2007 TG422

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2007 TG422
Discovered by SDSS Collaboration
A. C. Becker,
A. W. Puckett,
J. Kubica
Apache Point (705)
Discovery date 2007-10-03
MPC designation 2007 TG422
Orbital characteristics[4]
Epoch 13 January 2016 (JD 2457400.5)
Uncertainty parameter 2
Observation arc 1956 days (5.36 yr)
Aphelion 967 AU (Q)[3][a]
(Heliocentric 950 ± 7 AU)
Perihelion 35.579 AU (5.3225 Tm) (q)
501 AU (a)[3][a]
(Heliocentric 493 ± 4 AU)
Eccentricity 0.92779 (e)
11,200 yr[3][a]
(Heliocentric 10937 ± 120 yr)
0.33542° (M)
0.000090114°/day (n)
Inclination 18.587° (i)
112.95° (Ω)
285.80° (ω)
Earth MOID 34.6351 AU (5.18134 Tm)
Jupiter MOID 30.8436 AU (4.61414 Tm)
Physical characteristics
Dimensions 343 km (assumed)[5]
150–340 km[4][6]
270 km[7][8]
0.04 (expected)[5]

2007 TG422, also written as 2007 TG422, is a scattered-disc object with a perihelion distance of 35.6 AU, which is just inside the gravitational influence of Neptune,[2] and an aphelion distance similar to 90377 Sedna's.


Mike Brown's website lists it as a possible dwarf planet with a diameter of 343 km based on an assumed albedo of 0.04.[5] The albedo is expected to be low because the object has a blue (neutral) color.[5] But if the albedo is higher the object could be much smaller. Assuming a generic trans-Neptunian albedo of 0.09, it is about 270 km in diameter.[7] But because its true albedo is unknown and it has an absolute magnitude (H) of 6.2,[4] it could be anywhere from about 150 to 340 km in diameter.[6]


2007 TG422 came to perihelion in 2005 at a heliocentric distance of 35.5 AU,[4] and is currently 37.2 AU from the Sun.[9] It will be in the constellation of Taurus until 2018. It comes to opposition 27 November 2016.

Given the orbital eccentricity of this object, different epochs can generate quite different heliocentric unperturbed two-body best-fit solutions to the aphelion (maximum distance from the Sun) of this object.[b] With a 2007 epoch the object had an approximate period of about 10,611 years with aphelion at 930 AU.[2] But using a 2011 epoch shows a period of about 13,304 years with aphelion at 1087 AU.[4] For objects at such high eccentricity, the Sun's barycentric coordinates are more stable than heliocentric coordinates.[10] Using JPL Horizons with an observed orbital arc of only 2 years, the barycentric orbital elements for epoch 2008-May-14 generate a semi-major axis of 501 AU and a period of 11,200 years.[3] For comparison, probable dwarf planet Sedna has a barycentric semi-major axis of 506 AU and a period of 11,400 years.[3] Both (308933) 2006 SQ372 and (87269) 2000 OO67 take longer than Sedna and 2007 TG422 to orbit the Sun using barycentric coordinates.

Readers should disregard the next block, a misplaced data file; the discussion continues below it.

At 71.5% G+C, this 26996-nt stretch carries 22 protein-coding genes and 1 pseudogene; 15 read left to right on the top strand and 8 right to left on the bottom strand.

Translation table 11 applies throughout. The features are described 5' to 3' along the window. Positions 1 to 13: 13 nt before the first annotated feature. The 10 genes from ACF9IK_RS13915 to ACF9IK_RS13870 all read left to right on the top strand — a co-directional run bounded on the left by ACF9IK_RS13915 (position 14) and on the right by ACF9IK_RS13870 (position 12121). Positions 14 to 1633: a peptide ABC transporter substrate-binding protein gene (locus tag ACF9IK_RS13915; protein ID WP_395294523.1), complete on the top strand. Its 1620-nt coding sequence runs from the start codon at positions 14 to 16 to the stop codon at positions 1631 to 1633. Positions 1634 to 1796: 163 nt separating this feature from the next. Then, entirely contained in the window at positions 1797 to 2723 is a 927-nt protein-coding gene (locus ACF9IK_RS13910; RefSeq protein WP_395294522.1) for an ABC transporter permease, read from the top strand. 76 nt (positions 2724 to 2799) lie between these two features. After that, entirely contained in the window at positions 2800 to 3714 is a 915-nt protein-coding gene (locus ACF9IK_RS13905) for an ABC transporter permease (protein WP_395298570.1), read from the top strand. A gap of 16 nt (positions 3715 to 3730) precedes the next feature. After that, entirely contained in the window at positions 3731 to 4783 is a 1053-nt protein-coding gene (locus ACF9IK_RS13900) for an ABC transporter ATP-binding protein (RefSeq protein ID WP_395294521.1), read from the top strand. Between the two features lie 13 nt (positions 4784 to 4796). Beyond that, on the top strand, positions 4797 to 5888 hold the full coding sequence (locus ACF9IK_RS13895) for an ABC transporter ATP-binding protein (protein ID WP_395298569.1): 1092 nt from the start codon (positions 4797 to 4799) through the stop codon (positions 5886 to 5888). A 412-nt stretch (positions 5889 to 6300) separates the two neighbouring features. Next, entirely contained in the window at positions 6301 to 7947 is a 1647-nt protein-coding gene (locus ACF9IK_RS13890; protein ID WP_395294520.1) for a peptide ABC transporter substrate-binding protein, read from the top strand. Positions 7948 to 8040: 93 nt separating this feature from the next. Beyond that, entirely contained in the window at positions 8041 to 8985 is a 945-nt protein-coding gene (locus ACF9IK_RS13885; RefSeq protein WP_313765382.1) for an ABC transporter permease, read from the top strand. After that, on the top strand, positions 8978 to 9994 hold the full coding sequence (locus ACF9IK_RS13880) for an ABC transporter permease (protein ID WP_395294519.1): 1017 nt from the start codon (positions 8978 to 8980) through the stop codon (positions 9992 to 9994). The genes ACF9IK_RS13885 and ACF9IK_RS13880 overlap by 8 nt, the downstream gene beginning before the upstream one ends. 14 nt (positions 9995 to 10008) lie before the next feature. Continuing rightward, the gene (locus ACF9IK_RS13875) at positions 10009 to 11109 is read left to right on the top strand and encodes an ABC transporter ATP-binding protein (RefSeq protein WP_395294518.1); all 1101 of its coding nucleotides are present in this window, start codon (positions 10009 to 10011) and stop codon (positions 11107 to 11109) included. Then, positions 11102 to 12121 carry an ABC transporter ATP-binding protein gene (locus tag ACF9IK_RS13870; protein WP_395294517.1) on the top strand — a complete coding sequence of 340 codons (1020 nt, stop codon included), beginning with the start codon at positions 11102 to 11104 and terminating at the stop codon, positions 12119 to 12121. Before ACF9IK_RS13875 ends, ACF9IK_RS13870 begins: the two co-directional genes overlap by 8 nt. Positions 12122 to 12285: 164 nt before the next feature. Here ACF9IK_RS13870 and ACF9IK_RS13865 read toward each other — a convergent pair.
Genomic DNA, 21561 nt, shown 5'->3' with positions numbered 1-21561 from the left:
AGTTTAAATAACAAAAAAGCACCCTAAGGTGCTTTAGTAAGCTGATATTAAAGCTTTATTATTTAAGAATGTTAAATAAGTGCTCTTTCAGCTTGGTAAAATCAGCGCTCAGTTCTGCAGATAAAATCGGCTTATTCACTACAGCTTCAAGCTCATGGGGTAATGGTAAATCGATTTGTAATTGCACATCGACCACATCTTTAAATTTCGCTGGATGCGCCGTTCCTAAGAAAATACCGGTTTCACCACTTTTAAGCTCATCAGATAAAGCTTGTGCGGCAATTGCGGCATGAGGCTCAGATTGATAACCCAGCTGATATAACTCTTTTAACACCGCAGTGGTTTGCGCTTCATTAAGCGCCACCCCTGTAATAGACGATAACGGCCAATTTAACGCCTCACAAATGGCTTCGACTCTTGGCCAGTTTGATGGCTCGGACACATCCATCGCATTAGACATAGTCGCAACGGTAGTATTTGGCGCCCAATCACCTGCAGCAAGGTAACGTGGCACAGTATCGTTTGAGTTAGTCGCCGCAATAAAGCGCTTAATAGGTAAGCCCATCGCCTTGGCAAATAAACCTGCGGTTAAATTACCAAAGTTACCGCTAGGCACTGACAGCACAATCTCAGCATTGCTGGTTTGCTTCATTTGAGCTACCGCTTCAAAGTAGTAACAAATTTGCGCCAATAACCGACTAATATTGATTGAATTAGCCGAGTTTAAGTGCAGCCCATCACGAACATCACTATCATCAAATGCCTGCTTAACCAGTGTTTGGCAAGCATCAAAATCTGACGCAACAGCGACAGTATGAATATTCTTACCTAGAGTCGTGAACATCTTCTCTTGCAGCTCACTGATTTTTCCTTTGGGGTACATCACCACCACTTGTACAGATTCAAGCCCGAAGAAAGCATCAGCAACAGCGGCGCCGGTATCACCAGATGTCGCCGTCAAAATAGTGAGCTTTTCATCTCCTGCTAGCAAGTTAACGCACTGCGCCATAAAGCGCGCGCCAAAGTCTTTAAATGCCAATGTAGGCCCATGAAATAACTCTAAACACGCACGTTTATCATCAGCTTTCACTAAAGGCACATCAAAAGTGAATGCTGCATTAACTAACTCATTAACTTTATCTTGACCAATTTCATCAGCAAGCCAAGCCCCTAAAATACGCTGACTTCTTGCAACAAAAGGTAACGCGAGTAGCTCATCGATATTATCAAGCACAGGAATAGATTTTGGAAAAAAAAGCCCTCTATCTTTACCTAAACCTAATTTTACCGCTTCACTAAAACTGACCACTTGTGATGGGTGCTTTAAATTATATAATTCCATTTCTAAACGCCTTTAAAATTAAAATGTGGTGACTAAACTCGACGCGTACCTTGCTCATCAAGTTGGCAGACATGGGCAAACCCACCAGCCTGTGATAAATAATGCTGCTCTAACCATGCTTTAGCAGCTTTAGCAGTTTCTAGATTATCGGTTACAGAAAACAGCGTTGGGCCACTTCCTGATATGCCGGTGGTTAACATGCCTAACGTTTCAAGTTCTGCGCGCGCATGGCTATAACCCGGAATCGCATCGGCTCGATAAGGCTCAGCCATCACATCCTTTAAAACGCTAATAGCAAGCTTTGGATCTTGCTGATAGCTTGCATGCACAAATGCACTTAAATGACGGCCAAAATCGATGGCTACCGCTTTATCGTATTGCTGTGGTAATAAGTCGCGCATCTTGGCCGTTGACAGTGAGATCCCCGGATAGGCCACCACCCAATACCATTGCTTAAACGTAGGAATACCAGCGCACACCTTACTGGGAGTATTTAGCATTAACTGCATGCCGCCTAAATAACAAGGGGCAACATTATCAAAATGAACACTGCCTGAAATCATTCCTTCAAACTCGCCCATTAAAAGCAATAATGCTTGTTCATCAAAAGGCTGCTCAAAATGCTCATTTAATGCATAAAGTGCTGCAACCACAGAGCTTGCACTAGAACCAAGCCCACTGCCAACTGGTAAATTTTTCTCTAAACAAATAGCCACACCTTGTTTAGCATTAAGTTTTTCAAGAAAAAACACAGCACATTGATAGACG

2007 TG422 has been observed 34 times over five years and has an uncertainty parameter of 2.[4] It has not been observed since 2013.[4]


Sedna compared to some other very distant orbiting bodies. Including 90377 Sedna, 2015 DB216 (orbit wrong), 2000 OO67, 2004 VN112, 2005 VX3, 2006 SQ372, 2007 TG422, 2007 DA61, 2009 MS9, 2010 GB174, 2010 NV1, 2010 BK118, 2012 DR30, 2012 VP113, 2013 BL76, 2013 AZ60, 2013 RF98, 2015 ER61


  1. ^ a b c Solution using the Solar System's barycenter
  2. ^ Read osculating orbit for more details about heliocentric unperturbed two-body solutions


  1. ^ "MPEC 2008-D39: 2007 TG422, 2007 TH422, 2007 TJ422, 2007 UL126, 2007 VH305". IAU Minor Planet Center. 2008-02-26. Retrieved 2011-01-30.  (K07Tg2G)
  2. ^ a b c Marc W. Buie. "Orbit Fit and Astrometric record for 07TG422" (2009-09-28 using 32 of 32 observations). SwRI (Space Science Department). Retrieved 2011-01-30. 
  3. ^ a b c d e Horizons output (2011-01-30). "Barycentric Osculating Orbital Elements for 2007 TG422". Archived from the original on March 28, 2014. Retrieved 2011-01-30.  (Horizons)
  4. ^ a b c d e f g h "JPL Small-Body Database Browser: (2007 TG422)" (2013-01-12 last obs). Retrieved 25 March 2016. 
  5. ^ a b c d e Michael E. Brown. "How many dwarf planets are there in the outer solar system? (updates daily)". California Institute of Technology. Archived from the original on 2011-10-18. Retrieved 2014-02-16. 
  6. ^ a b "Absolute Magnitude (H)". NASA/JPL. Archived from the original on 26 November 2009. Retrieved 2009-12-06. 
  7. ^ a b Dan Bruton. "Conversion of Absolute Magnitude to Diameter for Minor Planets". Department of Physics & Astronomy (Stephen F. Austin State University). Retrieved 2011-01-30. 
  8. ^ Assuming an albedo of 0.09
  9. ^ a b "AstDyS 2007TG422 Ephemerides". Department of Mathematics, University of Pisa, Italy. Retrieved 2016-09-01. 
  10. ^ Kaib, Nathan A.; Becker, Andrew C.; Jones, R. Lynne; Puckett, Andrew W.; Bizyaev, Dmitry; Dilday, Benjamin; Frieman, Joshua A.; Oravetz, Daniel J.; Pan, Kaike; Quinn, Thomas; Schneider, Donald P.; Watters, Shannon (2009). "2006 SQ372: A Likely Long-Period Comet from the Inner Oort Cloud". The Astrophysical Journal. 695 (1): 268–275. arXiv:0901.1690Freely accessible. Bibcode:2009ApJ...695..268K. doi:10.1088/0004-637X/695/1/268. 

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